I think anybody who buys a lot of fabric ends up with a lot of scraps. Anyone who cuts into there fat quarters and half yards knows what I’m talking about. There are these pieces that end up leftover, not big enough to go back into where you keep your stash, but not small enough to trash either.
So you keep it.
Maybe you have yours sorted by color or designer, maybe by cut or size, but no matter how you organize it grows and grows every time you cut into your stash.
We call these scraps.
I had a VERY interesting conversation about scraps the other day and found that MANY people will throw all their scraps into a basket and then when the basket is full, they will spend a day cutting them all up into different sizes. Then, they will sort them into where they go.
I like that idea if you don’t mind spending a day cutting and sorting all at once, but it doesn’t work for me.
All methods have their pros and cons. You just have to find a way to store your scraps that works best for you needs.
Here is mine:
I have two different ways I store scraps: strips (commonly known as strings) and squares.
I don’t put anything back in my stash that is narrower than 6″. So if I have a piece of fabric that is 5″xWOF, then that pieces goes in my strip baskets. Same as if it was 2″x 8″. Strip baskets.
My strip baskets are sorted by colors. I have about ten different baskets. And they are all lined up lovingly under shelving. This is my favorite way to make scrap quilts is to pull from my strip baskets.
However, these baskets tend to stay full even after I’ve raided them for a quilt. It’s as if they have no bottom.
This is the other way that I store scraps, and since I’ve been doing scraps this way I have saved quite a bit of time on certain types of quilts.
My square scraps are organized into plastic shoe boxes and sorted by size. Each box holds 2 different sizes and I have them separated with a piece of cardboard I’ve taped down in the middle. So I have a box for 2 and 2.5″, a box for 3 and 3.5″ and so on all the way up to 7″ squares.
7″ squares seems like an odd size to have, but if I’m making HSTs and I want them to finish at 6.5″ then I need 7″ squares to do that. I use these a lot, so they work for me.
Where do these squares come from?
Let’s say that a quilt pattern asks me to cut a 4″ x WOF strip and then to subcut that strip into five squares. That WOF strip will give me ten squares, but I only need five, so I take those five squares and put it in these plastic shoe boxes.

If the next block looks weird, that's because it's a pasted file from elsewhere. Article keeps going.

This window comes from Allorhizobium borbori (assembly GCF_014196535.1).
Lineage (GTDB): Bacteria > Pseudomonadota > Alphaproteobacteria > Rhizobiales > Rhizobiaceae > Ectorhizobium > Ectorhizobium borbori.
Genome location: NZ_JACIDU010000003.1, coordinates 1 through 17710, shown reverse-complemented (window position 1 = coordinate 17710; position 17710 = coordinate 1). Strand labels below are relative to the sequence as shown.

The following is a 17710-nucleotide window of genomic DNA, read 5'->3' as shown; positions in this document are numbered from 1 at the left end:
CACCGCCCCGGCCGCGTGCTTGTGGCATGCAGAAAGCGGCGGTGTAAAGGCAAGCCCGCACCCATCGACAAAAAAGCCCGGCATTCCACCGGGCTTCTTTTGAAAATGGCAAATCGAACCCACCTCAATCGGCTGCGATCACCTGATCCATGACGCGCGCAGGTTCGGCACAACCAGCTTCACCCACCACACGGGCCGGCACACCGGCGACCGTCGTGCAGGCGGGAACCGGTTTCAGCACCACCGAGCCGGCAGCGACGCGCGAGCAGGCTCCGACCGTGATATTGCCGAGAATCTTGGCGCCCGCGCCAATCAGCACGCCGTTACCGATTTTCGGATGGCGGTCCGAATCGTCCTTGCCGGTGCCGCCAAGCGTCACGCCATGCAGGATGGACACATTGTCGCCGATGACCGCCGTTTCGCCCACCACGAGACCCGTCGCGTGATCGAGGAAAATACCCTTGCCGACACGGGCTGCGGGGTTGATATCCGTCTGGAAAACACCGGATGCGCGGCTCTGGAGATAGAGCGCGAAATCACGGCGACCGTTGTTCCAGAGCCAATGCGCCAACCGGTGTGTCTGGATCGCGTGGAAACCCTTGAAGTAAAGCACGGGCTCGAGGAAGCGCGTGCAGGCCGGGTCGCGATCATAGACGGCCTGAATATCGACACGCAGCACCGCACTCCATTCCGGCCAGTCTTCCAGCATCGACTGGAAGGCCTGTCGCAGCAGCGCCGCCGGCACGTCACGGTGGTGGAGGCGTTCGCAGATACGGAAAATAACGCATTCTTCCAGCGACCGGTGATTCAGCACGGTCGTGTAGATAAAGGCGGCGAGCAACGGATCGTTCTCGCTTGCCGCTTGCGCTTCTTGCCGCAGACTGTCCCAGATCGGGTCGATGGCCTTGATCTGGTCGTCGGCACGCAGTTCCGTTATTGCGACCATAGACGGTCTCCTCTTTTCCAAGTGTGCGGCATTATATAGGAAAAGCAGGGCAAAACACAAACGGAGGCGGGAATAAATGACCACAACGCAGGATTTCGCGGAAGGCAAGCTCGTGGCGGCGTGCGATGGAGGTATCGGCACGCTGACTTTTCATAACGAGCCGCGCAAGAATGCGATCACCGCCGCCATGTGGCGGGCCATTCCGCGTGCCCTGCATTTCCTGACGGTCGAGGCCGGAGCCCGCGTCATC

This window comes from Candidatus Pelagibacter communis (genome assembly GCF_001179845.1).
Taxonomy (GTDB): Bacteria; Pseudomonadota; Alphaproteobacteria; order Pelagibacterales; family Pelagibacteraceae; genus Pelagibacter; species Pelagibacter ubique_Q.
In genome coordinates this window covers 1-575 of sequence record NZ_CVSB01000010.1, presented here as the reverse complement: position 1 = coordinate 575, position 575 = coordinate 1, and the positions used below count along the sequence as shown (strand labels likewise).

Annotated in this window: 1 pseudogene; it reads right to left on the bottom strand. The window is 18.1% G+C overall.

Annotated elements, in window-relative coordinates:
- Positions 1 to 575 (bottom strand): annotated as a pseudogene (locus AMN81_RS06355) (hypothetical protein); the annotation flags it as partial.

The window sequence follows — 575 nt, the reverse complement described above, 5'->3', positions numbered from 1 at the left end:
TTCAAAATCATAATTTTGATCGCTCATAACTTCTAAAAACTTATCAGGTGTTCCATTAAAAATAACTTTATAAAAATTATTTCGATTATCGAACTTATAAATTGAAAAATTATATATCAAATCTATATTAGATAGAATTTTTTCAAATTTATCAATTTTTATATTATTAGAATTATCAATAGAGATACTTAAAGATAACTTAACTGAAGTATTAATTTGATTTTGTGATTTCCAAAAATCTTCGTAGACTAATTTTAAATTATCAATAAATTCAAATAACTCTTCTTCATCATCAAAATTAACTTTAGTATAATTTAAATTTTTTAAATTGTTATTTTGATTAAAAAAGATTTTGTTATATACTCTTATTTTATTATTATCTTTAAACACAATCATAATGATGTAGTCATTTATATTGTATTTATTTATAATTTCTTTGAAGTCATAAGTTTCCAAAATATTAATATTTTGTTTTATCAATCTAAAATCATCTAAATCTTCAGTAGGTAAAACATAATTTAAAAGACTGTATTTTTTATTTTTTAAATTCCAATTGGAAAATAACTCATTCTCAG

That is where ALL the squares come from.
My shoe boxes line the very top of my shelving.
Both of my storage methods work well for me. I tend to use the strips more and I tend to have more of them.
The pros for the strip storage method:
they are all different sizes, so I usually can find what I need in a basket.
sorting them by color means I can just grab a basket, dump it out and start cutting.
its easy to store. When I have a leftover rectangle and it is yellow, I simply toss it into the yellow strip basket.
Cons for the strip storage method:
they are not ready to use, I have to cut them when I need them.
they usually need ironing before I can cut because I just tossed them in
Pros for the square storage method:
whatever size I need, they are ready to start piecing with
particularly when making HSTs or patchwork quilts, I just pull and go
Cons for the square storage method:
because they are cut down to size, I’m limited to what I can use them for
because I have many different sizes in many boxes, I can’t color coordinate them (that would require more boxes and there is not room for that)
and the above means that I have to sort through them to find the colors I’m looking for.
When a box is full
When a basket or a box is full it’s time to use them. They pile and pile up, but what are you saving them for if you are not going to use them to make a quilt.
And scrap quilts are the BEEEEEST quilts!
This week I pulled my 3.5″ squares.
I actually used yardage for the background because I have a whole bolt of the girls on bicycles fabric and needed to use it.
I made the easy peasy 16-patch square.
What makes this so easy is that there is no need to lay out your blocks. You just chain piece, chain piece, chain piece.
and Voila! Just like that.
To make a quilt just like mine:
From your scraps you will need (200) 3.5″ squares in prints / colored fabrics.
From you background fabric cut (17) 3.5″ x WOF strips. Subcut each strip into (12) 3.5″ squares. (you will have 4 extra squares. Just pull those and toss into your scrap box.)
- Now just start chain piecing each print to a background fabric until all of them are paired up.
- You should end up with 200 pairs. Separate these into two groups and go to your ironing board.
- Press the first groups seams to the right. Press the second groups seams to the left. This way you will have nesting seams, which is very important for having a beautiful patchwork quilt.
- Now, back in front of your machine, sew each right pressed seam to a left pressed seam, top to bottom, making a 4-patch. Chain stitch all of them. Be sure you alternating, you will never have two prints touching nor two background touching.
- Now take them all back to your ironing board and press all the little 4-patch seams open.
- And then back to your machine, sew each 4-patch to another 4-patch, left to right. Chain stitch all of them.
- At the ironing board, separate your 8-patches into two groups. One group press to the right of the seam, and the other group press to the left. Again, this is for nesting purposes.
- For the last step I used pins on all the seams that should now nest, just to secure them into place. Then chain pieces them again, one from each stack, top to bottom.
- lastly, press the seam open.
You should now have (25) 16-patches.
I laid mine out in 5 rows of 5. This will end up with a 60×60″ lap quilt.
If you have any tips on scrap storage or other easy grab and go from your scraps quilts to make, please pass them along.5